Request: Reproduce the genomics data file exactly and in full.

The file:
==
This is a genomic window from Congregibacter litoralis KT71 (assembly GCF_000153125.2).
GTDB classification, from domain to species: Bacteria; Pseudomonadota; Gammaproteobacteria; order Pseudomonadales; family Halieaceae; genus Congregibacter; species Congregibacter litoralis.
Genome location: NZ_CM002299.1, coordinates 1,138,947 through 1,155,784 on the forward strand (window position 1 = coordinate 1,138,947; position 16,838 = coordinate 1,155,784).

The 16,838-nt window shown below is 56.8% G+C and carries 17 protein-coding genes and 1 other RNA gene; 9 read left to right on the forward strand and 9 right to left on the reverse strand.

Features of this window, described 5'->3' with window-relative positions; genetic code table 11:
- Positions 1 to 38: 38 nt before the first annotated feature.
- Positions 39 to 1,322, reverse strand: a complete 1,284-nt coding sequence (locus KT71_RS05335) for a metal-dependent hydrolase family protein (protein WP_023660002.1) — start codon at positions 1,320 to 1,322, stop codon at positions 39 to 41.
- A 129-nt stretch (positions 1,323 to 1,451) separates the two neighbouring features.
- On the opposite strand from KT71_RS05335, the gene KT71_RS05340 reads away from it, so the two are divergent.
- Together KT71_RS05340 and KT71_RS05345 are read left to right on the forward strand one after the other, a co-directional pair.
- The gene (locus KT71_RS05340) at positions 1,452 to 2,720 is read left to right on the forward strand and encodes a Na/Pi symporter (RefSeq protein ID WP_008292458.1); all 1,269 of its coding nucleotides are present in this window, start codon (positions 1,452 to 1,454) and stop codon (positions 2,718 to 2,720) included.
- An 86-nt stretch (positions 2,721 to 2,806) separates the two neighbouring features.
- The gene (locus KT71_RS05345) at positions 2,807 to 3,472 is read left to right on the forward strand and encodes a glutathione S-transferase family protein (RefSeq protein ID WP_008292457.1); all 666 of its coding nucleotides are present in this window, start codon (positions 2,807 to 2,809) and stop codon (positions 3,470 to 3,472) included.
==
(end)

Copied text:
This is a genomic window from Congregibacter litoralis KT71 (assembly GCF_000153125.2).
GTDB classification, from domain to species: Bacteria; Pseudomonadota; Gammaproteobacteria; order Pseudomonadales; family Halieaceae; genus Congregibacter; species Congregibacter litoralis.
Genome location: NZ_CM002299.1, coordinates 1,138,947 through 1,155,784 on the forward strand (window position 1 = coordinate 1,138,947; position 16,838 = coordinate 1,155,784).

The 16,838-nt window shown below is 56.8% G+C and carries 17 protein-coding genes and 1 other RNA gene; 9 read left to right on the forward strand and 9 right to left on the reverse strand.

Features of this window, described 5'->3' with window-relative positions; genetic code table 11:
- Positions 1 to 38: 38 nt before the first annotated feature.
- Positions 39 to 1,322, reverse strand: a complete 1,284-nt coding sequence (locus KT71_RS05335) for a metal-dependent hydrolase family protein (protein WP_023660002.1) — start codon at positions 1,320 to 1,322, stop codon at positions 39 to 41.
- A 129-nt stretch (positions 1,323 to 1,451) separates the two neighbouring features.
- On the opposite strand from KT71_RS05335, the gene KT71_RS05340 reads away from it, so the two are divergent.
- Together KT71_RS05340 and KT71_RS05345 are read left to right on the forward strand one after the other, a co-directional pair.
- The gene (locus KT71_RS05340) at positions 1,452 to 2,720 is read left to right on the forward strand and encodes a Na/Pi symporter (RefSeq protein ID WP_008292458.1); all 1,269 of its coding nucleotides are present in this window, start codon (positions 1,452 to 1,454) and stop codon (positions 2,718 to 2,720) included.
- An 86-nt stretch (positions 2,721 to 2,806) separates the two neighbouring features.
- The gene (locus KT71_RS05345) at positions 2,807 to 3,472 is read left to right on the forward strand and encodes a glutathione S-transferase family protein (RefSeq protein ID WP_008292457.1); all 666 of its coding nucleotides are present in this window, start codon (positions 2,807 to 2,809) and stop codon (positions 3,470 to 3,472) included.